from the when-smart-devices-get-a-little-TOO-smart dept
Automakers (and the cellular carriers that control the on-board infotainment systems) for example are collecting and sharing an ocean of data with only a casual glimpse toward security and transparency. No worry, however, as they promise that they're totally thinking about consumers as they use this data for a litany of new, utterly non-transparent purposes you hadn't even thought about. Like your automaker taking your car's GPS and performance data and selling it to insurance companies to potentially impact your insurance rates.
As yet another example of how your cell and location data may come back to bite you in unforeseen ways, reports suggest that researchers are now exploring the use of metadata to better determine whether you should receive a bank loan. It's relatively early in the effort, but the research is showing that it's not particularly hard to determine a customer's potential finance risk simply by studying their cell behavior:
"Daniel Björkegren, an economist at Brown University in Providence, Rhode Island, is working with EFL to predict whether someone will pay back a loan based on their cellphone data. He combed through the phone records of 3000 people who had borrowed from a bank in Haiti, looking at when calls were made, how long they lasted and how much money people spent on their phones.It's worth noting that despite the collected data being anonymized, researchers were able to identify people 90% of the time with just 4 pieces of information. That's yet another example of how anonymous data isn't really anonymous, and if the data gets into the wild -- the fact that it has been "anonymized" doesn't really mean all that much. And with the security on everything from "smart" TVs to home IOT devices usually being relatively flimsy, there's going to be an awful lot of new data on you out there floating around the ether to include in analysis.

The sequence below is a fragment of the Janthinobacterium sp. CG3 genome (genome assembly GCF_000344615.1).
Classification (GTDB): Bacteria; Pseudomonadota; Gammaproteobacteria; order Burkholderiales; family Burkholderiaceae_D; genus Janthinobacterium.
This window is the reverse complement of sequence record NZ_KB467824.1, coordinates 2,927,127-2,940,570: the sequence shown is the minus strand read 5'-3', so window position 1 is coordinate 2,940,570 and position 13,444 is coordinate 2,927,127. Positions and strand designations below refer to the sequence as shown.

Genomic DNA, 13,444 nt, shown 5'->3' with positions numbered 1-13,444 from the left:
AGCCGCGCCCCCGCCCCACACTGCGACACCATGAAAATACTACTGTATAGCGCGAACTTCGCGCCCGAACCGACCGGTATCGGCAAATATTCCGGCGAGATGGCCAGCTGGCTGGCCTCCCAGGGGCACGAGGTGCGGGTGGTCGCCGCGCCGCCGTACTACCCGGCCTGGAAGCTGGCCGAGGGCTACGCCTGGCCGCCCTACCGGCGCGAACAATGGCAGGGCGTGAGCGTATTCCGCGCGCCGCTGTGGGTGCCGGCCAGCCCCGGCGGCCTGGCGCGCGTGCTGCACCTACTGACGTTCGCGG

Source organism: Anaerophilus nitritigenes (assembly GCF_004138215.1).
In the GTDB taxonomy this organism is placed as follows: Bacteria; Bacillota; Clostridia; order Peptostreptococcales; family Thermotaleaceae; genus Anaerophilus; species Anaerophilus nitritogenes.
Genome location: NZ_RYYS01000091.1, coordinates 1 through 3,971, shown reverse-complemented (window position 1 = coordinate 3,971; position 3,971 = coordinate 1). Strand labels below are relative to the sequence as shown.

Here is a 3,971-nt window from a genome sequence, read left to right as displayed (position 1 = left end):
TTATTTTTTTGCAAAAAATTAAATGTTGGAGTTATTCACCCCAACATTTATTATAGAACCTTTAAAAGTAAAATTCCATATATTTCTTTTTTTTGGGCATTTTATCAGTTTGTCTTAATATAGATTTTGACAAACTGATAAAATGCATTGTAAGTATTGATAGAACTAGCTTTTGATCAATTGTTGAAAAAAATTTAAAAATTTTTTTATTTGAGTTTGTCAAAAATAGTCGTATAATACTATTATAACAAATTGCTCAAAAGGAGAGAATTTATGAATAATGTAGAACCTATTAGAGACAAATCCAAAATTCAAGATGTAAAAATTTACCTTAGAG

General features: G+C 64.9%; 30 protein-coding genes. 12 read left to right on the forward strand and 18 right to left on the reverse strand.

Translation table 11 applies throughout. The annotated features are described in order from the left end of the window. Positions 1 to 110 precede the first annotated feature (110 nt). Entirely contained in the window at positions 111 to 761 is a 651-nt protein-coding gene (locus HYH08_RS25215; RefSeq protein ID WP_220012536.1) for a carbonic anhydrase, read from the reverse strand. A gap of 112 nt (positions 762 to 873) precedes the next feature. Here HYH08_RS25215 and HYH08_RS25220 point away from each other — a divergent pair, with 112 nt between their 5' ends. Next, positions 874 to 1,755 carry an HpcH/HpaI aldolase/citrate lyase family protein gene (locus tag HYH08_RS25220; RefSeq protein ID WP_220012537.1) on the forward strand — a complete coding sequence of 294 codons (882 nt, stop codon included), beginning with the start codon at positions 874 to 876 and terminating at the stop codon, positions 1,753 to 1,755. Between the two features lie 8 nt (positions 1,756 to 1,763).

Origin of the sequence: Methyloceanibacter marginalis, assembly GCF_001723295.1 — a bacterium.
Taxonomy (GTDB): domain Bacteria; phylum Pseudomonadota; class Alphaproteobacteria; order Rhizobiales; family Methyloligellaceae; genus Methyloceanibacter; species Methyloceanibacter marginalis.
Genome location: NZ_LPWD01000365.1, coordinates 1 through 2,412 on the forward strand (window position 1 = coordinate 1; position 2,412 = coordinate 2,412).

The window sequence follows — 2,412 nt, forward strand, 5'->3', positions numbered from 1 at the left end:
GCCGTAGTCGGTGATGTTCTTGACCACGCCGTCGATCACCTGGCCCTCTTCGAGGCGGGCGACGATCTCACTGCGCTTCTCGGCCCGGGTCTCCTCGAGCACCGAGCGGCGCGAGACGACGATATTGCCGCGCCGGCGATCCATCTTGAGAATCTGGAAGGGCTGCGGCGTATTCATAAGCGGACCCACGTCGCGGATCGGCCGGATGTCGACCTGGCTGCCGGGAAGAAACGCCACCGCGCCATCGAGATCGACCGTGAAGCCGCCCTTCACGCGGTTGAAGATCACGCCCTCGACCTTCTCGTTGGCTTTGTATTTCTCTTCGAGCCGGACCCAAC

The algorithm looks at this metadata to get a sense of a person's character. Do they promptly return missed calls and pay their phone bills? That suggests they might be more responsible. Are most of their calls made in an area far away from the bank branch? Then it may be hard for the bank to keep tabs on their whereabouts.
Björkegren found that the bank could have reduced defaults by 43 per cent by using the algorithm to pick better people to give loans to. The results were presented at the NetMob conference in Cambridge, Massachusetts, earlier this month."
And while such a system might be great for the banks, it's probably not so great for you if you didn't want your cell data used in this way. And as the article notes, should you protect your privacy and opt out of your cell data being used in tangential business relationships, customers in the not-so-distant future might find themselves labeled as "suspicious" by companies -- simply for not being in a sharing mood.